Audrey Hepburn (born Audrey Kathleen Ruston; 4 May 1929 – 20 January 1993) was a British actress and humanitarian.
She is widely regarded as one of the greatest film and fashion icons of the C20th.
Hepburn’s career started as a chorus girl in various West End musicals before moving onto British films, and starring in the Broadway play Gigi. She gained instant stardom when she played the lead in Roman Holiday in 1953, later performing in Sabrina, The Nun’s Story, Breakfast at Tiffany’s, Charade, My Fair Lady and Wait Until Dark.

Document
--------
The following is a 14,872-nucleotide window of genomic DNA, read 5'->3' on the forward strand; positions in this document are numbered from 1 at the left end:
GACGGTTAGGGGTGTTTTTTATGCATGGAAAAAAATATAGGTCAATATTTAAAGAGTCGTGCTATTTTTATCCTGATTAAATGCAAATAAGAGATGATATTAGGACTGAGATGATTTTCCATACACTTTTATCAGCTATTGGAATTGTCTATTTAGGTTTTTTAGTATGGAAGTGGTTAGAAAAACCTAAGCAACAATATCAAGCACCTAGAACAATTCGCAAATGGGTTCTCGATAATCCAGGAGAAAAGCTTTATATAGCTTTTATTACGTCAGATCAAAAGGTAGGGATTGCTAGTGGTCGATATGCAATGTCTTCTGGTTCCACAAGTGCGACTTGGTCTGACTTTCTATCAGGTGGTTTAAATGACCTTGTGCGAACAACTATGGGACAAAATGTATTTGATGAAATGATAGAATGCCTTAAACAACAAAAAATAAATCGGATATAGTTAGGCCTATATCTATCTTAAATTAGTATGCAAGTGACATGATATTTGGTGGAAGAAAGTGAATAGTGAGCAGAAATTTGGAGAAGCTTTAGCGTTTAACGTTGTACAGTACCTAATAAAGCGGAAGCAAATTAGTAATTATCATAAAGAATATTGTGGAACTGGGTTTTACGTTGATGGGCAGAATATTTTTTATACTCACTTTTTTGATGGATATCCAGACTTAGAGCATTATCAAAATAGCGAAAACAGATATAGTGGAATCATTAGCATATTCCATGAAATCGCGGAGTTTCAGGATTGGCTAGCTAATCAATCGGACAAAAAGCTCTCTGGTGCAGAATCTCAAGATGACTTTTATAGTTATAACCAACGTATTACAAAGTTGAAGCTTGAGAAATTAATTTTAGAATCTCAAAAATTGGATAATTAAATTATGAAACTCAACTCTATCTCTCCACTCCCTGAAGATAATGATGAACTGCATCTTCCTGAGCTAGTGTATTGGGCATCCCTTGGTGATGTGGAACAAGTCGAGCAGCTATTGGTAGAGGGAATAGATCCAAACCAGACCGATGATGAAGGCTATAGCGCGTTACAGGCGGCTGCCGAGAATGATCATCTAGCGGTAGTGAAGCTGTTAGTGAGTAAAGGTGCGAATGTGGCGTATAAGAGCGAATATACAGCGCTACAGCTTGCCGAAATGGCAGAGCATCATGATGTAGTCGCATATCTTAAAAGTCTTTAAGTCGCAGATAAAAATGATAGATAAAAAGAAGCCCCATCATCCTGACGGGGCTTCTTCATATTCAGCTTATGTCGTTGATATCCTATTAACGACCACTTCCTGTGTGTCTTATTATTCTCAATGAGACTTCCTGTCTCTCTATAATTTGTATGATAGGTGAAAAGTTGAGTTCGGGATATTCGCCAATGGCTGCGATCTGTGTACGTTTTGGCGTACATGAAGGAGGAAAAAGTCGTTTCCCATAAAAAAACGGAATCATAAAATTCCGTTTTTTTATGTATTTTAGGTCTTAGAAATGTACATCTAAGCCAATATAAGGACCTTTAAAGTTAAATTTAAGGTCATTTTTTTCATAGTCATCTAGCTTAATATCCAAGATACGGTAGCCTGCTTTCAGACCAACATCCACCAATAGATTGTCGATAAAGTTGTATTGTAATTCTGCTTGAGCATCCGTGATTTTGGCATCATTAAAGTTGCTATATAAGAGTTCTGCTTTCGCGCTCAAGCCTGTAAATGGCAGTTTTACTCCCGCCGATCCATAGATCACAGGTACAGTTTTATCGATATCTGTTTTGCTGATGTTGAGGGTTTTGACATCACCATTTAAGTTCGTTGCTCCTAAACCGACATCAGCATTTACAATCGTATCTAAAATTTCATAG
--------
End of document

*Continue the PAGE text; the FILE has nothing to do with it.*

Later in her life, Hepburn starred in fewer films, and devoted much of her time to UNICEF, inspired by the wartime struggles that dominated her early years. She worked in some of the most profoundly disadvantaged communities in Africa, South America and Asia in the late eighties and early nineties.
In 1992, the year before her untimely death at the age of 63, Hepburn was awarded the Presidential Medal of Freedom in recognition of her work as a UNICEF Goodwill Ambassador. Hepburn also remains one of few entertainers who have won Academy, Emmy, Grammy, and Tony Awards.
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